Written & Performed by Keisha Thompson
Directed by Benji Reid
Man on the Moon explores the mysteries of how we connect to others in the World. Is it gravitational force or a random fluke that makes we feel at ease with a total stranger in a supermarket on the 192 bus or fear them as a potential threat to our well being? How can some of us snuggle up securely on the sofa with a parent while others feel adrift and disconnected from their father with no clear map to bring possible reunion? In this one woman show Keisha Thompson uses storytelling, poetry, looped sounds and song to explore father/daughter relationships and the impact of potential barriers such as family ruptures, culture, religion and mental health.
This is impressive work with lots of subtle layers and a real depth of intelligence, determination and vulnerability. The spoken word is beautiful and evocative and is well supported by a soundscape that is never overwhelms the piece. Likewise the lighting by Andrew Crofts and Benji Reid complements the emotional and physical journey the story takes from preparing to board the 85 bus in Whalley Range to eventually reaching Rusholme via the 192 in Winter.
The staging is dominated by piles of books, numerology charts and a shabby cream vinyl sofa. Nothing is wasted – the charts open up conversation with the audience about numerology, which introduces the complexities of a father whose identity shifts with every new name. The many books serve as a communication device for her father to connect with his child, but also tell the story of a father who wants his daughter to “go much further than I did.” The range, complexity and occasional inappropriate elements of their content also create a growing sense of a fractured mind and it’s impact – good and bad- on the recipient. When these book are ordered and reordered on stage or thrown up in the air to fall where gravity chooses there is a growing sense of how they also represent our thought processes. They are an attempt to make sense of ourselves and how we fit in this world, to explore in their pages or in our own thoughts – what is reality or fantasy – sane or insane.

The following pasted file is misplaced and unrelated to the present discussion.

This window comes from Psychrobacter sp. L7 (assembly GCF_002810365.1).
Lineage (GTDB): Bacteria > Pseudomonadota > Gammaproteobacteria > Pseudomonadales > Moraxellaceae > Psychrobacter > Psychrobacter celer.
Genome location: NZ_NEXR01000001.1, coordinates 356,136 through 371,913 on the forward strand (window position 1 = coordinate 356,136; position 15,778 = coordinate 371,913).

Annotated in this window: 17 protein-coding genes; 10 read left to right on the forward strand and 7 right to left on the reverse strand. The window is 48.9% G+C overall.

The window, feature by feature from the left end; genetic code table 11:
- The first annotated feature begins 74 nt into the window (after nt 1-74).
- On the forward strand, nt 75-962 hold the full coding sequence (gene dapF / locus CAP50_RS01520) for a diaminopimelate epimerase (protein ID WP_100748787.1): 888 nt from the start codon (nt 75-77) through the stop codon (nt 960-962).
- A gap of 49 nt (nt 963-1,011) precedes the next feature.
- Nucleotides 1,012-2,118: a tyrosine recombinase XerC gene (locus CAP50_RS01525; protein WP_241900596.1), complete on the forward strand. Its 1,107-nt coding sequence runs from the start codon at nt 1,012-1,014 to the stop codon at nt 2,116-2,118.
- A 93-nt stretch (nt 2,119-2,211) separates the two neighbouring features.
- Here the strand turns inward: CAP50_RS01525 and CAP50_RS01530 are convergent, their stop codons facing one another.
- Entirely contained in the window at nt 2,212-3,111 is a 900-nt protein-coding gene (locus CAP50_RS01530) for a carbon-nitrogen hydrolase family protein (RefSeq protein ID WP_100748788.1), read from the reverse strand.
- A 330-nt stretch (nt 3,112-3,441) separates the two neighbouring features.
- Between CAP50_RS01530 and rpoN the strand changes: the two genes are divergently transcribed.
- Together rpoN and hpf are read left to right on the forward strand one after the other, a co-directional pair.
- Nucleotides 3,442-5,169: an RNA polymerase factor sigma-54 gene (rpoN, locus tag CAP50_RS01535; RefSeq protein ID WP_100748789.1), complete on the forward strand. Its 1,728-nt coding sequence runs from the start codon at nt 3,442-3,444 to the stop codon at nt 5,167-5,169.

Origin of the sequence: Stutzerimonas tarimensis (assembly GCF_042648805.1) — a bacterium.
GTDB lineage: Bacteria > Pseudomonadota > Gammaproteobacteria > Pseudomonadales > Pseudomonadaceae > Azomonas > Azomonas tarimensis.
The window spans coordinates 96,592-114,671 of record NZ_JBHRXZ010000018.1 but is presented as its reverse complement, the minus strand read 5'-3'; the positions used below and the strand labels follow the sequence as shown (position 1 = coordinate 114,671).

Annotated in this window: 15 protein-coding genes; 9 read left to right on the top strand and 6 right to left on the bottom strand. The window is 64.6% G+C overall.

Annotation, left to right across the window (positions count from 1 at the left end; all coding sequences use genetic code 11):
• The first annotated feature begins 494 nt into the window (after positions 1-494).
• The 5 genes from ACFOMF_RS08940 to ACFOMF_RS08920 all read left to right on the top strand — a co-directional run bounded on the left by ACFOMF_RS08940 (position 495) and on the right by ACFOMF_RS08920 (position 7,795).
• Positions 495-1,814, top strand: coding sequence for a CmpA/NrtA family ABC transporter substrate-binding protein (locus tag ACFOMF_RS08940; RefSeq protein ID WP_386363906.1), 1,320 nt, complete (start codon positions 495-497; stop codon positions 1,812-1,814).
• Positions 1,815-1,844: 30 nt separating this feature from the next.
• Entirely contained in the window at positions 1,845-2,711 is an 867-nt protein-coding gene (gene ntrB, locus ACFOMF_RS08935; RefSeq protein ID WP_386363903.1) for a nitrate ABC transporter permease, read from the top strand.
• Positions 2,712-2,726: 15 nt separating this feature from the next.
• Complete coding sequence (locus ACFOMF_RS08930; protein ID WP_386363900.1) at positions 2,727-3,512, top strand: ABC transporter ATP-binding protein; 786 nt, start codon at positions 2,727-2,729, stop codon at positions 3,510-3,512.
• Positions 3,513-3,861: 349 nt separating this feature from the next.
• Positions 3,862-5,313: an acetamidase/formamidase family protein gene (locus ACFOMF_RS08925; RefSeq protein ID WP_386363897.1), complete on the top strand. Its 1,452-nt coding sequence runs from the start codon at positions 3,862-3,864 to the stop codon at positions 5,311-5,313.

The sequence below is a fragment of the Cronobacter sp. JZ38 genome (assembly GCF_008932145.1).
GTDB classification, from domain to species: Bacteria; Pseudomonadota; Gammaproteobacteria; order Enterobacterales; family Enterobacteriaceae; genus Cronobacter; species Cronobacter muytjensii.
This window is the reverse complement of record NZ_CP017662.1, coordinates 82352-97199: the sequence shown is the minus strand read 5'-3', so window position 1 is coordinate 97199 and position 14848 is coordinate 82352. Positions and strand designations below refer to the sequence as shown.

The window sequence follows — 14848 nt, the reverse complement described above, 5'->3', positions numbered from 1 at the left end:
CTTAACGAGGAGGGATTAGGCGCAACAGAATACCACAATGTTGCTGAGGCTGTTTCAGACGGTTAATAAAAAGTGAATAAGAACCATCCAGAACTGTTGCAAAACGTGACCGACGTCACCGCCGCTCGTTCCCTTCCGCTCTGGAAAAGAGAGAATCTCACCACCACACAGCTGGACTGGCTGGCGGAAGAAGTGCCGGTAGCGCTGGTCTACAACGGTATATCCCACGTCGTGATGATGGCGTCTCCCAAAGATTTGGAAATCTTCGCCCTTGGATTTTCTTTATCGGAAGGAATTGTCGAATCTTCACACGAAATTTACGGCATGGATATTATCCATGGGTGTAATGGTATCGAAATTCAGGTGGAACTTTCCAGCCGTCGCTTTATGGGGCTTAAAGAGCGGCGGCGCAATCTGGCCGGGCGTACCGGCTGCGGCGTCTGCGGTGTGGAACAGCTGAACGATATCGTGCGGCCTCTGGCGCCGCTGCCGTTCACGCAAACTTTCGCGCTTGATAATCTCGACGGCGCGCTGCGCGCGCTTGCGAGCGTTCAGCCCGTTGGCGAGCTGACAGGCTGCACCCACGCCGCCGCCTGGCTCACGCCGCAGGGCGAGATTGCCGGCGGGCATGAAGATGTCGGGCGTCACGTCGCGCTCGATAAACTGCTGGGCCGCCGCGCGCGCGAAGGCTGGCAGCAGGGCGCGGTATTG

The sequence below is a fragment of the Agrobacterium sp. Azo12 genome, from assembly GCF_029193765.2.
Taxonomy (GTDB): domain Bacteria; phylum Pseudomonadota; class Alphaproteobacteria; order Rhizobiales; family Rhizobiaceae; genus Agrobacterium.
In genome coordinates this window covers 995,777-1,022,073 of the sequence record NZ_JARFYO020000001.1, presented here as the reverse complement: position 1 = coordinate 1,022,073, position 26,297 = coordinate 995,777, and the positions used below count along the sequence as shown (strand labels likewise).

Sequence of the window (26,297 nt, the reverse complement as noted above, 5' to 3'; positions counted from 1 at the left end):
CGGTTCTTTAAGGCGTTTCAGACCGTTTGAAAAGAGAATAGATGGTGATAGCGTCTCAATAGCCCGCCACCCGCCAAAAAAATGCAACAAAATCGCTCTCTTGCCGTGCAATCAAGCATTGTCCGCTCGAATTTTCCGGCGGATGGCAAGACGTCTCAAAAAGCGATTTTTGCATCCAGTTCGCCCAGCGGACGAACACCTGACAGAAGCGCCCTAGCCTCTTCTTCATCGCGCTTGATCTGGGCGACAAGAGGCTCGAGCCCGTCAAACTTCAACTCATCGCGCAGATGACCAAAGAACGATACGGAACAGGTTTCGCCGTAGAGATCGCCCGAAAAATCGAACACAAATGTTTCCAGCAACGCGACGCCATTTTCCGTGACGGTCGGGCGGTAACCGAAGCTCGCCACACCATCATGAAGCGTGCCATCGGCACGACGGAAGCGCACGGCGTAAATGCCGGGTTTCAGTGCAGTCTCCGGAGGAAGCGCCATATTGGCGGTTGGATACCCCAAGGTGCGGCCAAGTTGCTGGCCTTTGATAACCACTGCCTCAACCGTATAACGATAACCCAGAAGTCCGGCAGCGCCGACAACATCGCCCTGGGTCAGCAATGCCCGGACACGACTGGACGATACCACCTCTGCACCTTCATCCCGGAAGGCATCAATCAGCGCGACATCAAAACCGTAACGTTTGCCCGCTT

The bus journey is inspired as it allows for exploration of cultural perceptions in a diverse community. The journey also evokes a sense of Aboriginal Songlines as it looks at both indigenous memory code and the real fear of inherited mental health problems.
The placing of the visit near Christmas also connects us all with familial obligations and the trepidation/anticipation of duty visits to sometimes difficult relatives. The theme of the gifting of books as a connector also reminds us of we interpret the meaning behind any gift. Out of the books scattered around or piled up, perhaps the most hopeful and poignant was Thomas A Harris , I’m Ok – You’re Ok.
There is a genuinely positive sense of this piece using creativity as a means to mental health well being and as a form of social action in a society where the current limitations of social workers, hospitals and police create huge gaps in the support of vulnerable people.
The final scenes are visually arresting as we literally see an unhinged mind open up in front of us. However this is no nightmare but a delightful child’s dreamscape evoking playfulness, magical thinking and possible redemption. This is a truly stellar show about how some emotional relationships can seem as unreachable as the Moon.
21 – 25 Nov CONTACT